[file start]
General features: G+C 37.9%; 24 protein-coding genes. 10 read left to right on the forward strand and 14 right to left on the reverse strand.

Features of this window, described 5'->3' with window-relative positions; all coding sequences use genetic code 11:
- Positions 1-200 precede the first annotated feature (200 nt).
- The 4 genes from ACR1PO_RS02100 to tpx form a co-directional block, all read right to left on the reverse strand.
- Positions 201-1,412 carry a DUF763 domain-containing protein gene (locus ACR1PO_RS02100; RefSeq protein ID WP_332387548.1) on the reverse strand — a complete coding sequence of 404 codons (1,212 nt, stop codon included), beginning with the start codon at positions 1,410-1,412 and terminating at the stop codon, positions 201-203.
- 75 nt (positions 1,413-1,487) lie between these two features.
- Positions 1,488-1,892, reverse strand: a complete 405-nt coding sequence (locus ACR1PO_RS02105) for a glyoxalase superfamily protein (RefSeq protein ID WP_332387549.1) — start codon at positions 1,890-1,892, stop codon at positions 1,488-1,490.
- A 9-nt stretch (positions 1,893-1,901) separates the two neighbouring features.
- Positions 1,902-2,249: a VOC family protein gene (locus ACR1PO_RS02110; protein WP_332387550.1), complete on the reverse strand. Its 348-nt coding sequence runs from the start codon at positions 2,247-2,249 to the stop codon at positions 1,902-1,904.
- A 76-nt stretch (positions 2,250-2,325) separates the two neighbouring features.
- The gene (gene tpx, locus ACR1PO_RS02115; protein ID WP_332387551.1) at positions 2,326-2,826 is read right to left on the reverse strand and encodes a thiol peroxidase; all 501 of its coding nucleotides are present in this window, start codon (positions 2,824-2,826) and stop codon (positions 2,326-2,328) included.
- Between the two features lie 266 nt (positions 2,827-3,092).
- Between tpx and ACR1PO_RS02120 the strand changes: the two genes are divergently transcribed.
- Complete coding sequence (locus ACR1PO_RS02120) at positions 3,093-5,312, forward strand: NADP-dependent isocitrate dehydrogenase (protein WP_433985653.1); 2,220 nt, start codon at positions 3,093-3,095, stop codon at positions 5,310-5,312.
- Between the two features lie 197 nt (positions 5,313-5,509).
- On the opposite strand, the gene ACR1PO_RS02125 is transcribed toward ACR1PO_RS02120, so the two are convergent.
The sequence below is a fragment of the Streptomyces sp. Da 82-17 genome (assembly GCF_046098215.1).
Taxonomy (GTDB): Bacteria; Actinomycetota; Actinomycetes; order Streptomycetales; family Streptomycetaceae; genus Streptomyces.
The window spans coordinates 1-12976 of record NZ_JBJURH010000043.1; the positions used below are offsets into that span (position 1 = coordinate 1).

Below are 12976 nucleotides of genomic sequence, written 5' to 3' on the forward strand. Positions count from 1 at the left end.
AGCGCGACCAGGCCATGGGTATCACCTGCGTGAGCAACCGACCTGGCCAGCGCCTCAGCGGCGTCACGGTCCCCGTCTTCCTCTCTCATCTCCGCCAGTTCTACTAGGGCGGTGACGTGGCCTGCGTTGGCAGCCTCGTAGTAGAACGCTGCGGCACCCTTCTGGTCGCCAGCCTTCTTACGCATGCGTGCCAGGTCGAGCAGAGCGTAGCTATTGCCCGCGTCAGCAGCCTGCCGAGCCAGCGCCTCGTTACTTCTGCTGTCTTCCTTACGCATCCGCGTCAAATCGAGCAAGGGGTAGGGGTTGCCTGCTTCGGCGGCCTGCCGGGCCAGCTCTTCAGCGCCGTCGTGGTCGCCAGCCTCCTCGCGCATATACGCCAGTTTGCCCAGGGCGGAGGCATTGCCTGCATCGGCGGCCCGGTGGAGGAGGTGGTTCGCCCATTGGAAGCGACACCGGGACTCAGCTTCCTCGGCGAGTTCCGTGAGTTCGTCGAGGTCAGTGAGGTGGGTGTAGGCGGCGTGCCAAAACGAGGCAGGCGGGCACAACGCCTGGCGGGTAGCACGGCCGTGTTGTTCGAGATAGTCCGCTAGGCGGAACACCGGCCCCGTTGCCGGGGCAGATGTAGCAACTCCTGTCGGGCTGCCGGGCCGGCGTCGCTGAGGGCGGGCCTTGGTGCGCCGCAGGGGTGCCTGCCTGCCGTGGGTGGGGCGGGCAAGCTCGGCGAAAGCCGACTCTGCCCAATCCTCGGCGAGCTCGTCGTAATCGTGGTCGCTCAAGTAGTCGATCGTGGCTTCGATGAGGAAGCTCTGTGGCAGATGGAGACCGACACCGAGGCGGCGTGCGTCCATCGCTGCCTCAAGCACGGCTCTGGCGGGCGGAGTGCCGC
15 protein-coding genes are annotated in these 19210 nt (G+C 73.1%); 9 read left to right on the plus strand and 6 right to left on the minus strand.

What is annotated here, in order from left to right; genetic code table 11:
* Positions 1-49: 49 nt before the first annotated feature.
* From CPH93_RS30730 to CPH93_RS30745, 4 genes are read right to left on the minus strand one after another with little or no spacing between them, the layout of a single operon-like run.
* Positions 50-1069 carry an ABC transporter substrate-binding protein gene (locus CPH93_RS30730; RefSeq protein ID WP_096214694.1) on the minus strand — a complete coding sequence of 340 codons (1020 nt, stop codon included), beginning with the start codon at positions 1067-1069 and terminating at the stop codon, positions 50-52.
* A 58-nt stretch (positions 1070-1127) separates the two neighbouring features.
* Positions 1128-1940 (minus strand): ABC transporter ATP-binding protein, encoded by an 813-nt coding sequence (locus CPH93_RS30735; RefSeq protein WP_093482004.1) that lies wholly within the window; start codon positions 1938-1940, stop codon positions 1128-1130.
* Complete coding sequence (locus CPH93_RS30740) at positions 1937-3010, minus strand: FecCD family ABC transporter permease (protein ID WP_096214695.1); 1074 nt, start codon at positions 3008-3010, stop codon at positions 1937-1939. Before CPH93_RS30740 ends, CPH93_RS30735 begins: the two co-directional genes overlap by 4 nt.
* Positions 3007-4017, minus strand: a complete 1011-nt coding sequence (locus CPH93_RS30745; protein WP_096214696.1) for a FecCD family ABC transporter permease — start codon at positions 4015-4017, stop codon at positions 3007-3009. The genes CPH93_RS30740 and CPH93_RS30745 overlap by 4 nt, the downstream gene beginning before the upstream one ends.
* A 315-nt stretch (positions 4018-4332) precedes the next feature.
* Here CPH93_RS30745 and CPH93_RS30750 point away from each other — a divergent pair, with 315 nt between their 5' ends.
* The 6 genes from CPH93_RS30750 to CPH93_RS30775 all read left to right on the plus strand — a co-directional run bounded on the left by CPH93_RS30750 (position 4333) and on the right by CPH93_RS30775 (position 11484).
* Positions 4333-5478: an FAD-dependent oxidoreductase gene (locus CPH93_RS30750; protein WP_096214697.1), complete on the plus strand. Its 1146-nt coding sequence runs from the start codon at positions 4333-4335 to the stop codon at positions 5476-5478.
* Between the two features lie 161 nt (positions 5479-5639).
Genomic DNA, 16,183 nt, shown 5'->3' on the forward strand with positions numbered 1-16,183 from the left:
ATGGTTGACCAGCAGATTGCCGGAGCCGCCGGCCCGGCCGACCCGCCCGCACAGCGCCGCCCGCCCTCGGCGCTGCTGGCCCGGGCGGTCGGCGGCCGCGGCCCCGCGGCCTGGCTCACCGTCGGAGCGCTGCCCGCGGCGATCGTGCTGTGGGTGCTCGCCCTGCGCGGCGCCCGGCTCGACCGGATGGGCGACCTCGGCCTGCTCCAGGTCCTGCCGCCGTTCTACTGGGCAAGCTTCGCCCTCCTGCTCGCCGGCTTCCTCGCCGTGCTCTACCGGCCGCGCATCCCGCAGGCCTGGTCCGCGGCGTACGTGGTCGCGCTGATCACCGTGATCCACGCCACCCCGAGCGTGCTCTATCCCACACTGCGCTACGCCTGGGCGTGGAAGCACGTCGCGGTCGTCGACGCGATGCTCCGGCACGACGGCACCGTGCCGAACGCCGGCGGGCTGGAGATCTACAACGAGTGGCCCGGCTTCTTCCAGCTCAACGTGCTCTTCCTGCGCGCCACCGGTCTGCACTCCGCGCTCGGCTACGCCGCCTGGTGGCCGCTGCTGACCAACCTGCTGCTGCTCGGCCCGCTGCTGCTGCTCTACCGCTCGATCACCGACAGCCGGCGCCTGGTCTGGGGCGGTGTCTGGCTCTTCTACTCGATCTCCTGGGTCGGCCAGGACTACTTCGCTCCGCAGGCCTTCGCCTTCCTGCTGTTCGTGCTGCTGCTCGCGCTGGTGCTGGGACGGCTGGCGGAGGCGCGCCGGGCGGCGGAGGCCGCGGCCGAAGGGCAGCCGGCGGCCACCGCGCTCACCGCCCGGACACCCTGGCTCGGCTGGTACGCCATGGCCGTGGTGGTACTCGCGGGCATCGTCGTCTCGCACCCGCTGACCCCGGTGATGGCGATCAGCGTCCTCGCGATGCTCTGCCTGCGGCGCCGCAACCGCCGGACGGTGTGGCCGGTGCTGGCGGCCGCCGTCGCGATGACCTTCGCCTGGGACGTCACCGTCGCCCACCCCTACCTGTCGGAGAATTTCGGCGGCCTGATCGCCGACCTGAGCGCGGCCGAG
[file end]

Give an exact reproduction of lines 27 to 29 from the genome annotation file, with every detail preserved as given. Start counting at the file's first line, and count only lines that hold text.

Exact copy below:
* A 58-nt stretch (positions 1070-1127) separates the two neighbouring features.
* Positions 1128-1940 (minus strand): ABC transporter ATP-binding protein, encoded by an 813-nt coding sequence (locus CPH93_RS30735; RefSeq protein WP_093482004.1) that lies wholly within the window; start codon positions 1938-1940, stop codon positions 1128-1130.
* Complete coding sequence (locus CPH93_RS30740) at positions 1937-3010, minus strand: FecCD family ABC transporter permease (protein ID WP_096214695.1); 1074 nt, start codon at positions 3008-3010, stop codon at positions 1937-1939. Before CPH93_RS30740 ends, CPH93_RS30735 begins: the two co-directional genes overlap by 4 nt.